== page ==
Care homes have a 'legal duty of care' says nurse
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The Prime Minister is said to be “comfortable with some sort of tax” as part of a plan to ease the burden on families an fund universal social care, according to a Downing Street source quoted in The Times. His plan could be agreed within weeks and may include a cap on the amount people have to pay towards their own care.
Additional money is also likely to boost wages for social care workers as well as ensure more people can access the help they need.
Downing Street did not deny the reports.
A No 10 spokesman said: “I’m not going to start commenting on speculation.
“No decisions have been made and we will set out the details later this year.”
Sir Andrew Dilnot, who conducted a review of social care in 2011, suggested a social care cap of about £50,000.
But reports suggest the Treasury favours a higher limit, to minimise costs to the taxpayer.
Last week Sir Andrew warned the Prime Minister he should stay true to his word and “act on his promise” of reform.
The former economist, who now works as warden of Nuffield College, Oxford, said: “Fixing social care is no luxury and it’s long overdue.”
He pointed to the battering the sector took after the Covid pandemic took hold last March.
He added: “The distressing scenes we saw through the pandemic of the struggles of the social care sector have just underlined the need for action.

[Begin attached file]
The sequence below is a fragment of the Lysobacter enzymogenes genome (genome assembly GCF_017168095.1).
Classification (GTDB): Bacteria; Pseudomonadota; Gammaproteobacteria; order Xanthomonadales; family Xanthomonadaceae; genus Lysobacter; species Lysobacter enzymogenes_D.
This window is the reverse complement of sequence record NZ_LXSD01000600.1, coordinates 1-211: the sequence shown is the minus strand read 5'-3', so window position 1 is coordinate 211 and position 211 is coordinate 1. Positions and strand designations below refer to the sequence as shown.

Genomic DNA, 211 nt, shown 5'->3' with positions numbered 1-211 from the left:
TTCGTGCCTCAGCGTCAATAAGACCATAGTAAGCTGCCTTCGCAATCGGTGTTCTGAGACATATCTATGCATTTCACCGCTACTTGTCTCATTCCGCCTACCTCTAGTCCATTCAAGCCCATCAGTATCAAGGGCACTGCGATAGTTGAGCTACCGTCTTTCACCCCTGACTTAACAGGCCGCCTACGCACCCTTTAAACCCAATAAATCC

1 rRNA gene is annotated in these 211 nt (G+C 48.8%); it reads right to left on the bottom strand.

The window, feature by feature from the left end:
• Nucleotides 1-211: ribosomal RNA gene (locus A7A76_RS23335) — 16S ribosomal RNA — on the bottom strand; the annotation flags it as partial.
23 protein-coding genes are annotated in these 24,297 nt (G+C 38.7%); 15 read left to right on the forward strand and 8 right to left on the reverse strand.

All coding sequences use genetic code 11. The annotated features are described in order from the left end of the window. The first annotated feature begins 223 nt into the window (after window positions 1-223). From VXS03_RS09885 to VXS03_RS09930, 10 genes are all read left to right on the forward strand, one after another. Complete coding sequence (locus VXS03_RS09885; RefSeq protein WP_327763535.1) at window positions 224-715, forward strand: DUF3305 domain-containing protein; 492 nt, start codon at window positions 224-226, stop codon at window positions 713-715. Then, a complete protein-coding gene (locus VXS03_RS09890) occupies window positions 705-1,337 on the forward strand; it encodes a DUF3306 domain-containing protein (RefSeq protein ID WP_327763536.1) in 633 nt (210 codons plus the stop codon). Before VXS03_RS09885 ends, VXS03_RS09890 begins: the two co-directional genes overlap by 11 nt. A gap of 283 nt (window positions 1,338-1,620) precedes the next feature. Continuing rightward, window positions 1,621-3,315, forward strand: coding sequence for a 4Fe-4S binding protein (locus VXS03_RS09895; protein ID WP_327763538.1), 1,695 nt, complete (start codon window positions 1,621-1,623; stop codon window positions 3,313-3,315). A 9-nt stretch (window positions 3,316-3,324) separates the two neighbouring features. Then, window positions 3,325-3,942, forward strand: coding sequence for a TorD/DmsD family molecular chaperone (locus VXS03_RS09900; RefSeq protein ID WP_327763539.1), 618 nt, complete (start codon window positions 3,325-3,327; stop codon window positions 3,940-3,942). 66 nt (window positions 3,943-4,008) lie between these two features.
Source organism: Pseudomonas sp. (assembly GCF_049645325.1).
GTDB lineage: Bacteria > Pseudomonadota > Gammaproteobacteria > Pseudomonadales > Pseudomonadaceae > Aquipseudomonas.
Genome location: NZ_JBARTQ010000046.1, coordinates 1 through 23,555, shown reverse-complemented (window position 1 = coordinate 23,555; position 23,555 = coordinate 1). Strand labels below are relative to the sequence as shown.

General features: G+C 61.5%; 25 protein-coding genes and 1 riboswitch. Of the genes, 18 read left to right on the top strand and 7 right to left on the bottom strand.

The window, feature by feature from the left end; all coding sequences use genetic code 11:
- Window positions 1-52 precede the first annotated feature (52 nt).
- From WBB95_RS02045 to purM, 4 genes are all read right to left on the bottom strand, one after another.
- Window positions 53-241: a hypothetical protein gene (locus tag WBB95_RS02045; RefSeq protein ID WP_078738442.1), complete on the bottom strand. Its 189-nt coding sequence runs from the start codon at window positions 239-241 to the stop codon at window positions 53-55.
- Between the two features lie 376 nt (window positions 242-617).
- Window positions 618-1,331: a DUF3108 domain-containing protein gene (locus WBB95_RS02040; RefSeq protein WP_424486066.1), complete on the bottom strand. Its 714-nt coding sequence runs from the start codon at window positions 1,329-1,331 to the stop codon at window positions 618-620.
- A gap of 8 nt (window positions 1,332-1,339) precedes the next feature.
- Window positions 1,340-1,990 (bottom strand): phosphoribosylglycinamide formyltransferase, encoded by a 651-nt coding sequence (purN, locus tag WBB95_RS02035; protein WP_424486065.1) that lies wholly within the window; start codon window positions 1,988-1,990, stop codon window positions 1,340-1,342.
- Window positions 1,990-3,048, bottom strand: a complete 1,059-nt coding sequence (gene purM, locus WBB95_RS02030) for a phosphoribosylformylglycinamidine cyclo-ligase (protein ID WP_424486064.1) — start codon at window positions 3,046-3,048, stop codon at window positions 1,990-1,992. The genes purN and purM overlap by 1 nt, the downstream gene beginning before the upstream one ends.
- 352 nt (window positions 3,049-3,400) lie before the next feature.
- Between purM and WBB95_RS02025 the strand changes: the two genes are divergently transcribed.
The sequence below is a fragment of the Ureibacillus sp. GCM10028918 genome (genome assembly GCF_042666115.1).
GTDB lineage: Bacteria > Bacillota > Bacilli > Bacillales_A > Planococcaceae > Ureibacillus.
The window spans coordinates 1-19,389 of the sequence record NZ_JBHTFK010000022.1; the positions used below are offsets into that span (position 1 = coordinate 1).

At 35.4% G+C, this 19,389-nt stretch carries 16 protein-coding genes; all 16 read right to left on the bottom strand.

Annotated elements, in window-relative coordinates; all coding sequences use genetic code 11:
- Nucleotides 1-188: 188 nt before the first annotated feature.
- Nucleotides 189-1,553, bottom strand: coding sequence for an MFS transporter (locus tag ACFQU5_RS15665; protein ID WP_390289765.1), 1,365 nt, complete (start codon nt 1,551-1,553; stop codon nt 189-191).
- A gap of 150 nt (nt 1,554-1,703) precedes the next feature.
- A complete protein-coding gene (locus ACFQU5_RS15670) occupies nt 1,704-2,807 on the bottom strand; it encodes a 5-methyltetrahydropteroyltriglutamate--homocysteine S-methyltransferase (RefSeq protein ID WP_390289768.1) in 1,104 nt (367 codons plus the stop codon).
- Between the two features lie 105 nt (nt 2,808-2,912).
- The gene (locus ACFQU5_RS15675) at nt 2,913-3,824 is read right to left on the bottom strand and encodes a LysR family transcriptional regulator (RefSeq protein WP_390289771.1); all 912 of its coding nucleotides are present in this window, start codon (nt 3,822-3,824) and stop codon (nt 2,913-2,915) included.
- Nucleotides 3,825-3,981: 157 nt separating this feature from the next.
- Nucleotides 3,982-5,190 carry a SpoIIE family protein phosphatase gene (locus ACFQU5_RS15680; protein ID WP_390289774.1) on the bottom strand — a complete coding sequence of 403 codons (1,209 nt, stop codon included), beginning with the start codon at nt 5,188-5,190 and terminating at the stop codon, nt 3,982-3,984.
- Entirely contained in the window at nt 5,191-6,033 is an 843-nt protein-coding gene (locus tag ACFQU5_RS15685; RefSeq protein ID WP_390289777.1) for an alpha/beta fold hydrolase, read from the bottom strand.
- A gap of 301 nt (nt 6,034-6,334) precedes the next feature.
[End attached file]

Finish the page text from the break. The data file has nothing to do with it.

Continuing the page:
“The way people are looked after when they are at their most needy is a good measure of the strength of a society and right now, we don’t measure up well in England.
“It’s hugely encouraging that the Prime Minister has said we will ‘fix social care’.
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“Now is the time to act on that promise.”
Whitehall staff are working hard to finalise a deal on social care reforms.
Mr Johnson has privately suggested to senior civil servants that a solution is imminent.
Yesterday he said the Government’s reform plan would be published “before too long”.
The Times reported that an announcement on the plan could be made next week when Mr Johnson’s celebrates his second anniversary of becoming Prime Minister.
After succeeding Theresa May, he vowed to “fix the crisis” and make it one of his first actions after entering Number 10.
He said at the time: “My job is to protect you, or your parents, or grandparents, from the fear of having to sell your home to pay for the costs of care.
“We will fix the crisis in social care once and for all with a clear plan we have prepared to give every older person the dignity and security they deserve”.
David Cameron, the former prime minister, had promised to introduce a cap on the cost of care of £72,500.
This was supposed to come into effect in April 2016.
But in 2015 the Government pushed this back to 2020, because it would have added £6bn to public sector spending at a “time of consolidation”.
Before the pandemic set in last year, ministers had been considering a personal cap on care costs.
But details were not agreed and reforms were postponed as the country was hit by a massive wave of Covid infections and millions adjusted to lockdowns.
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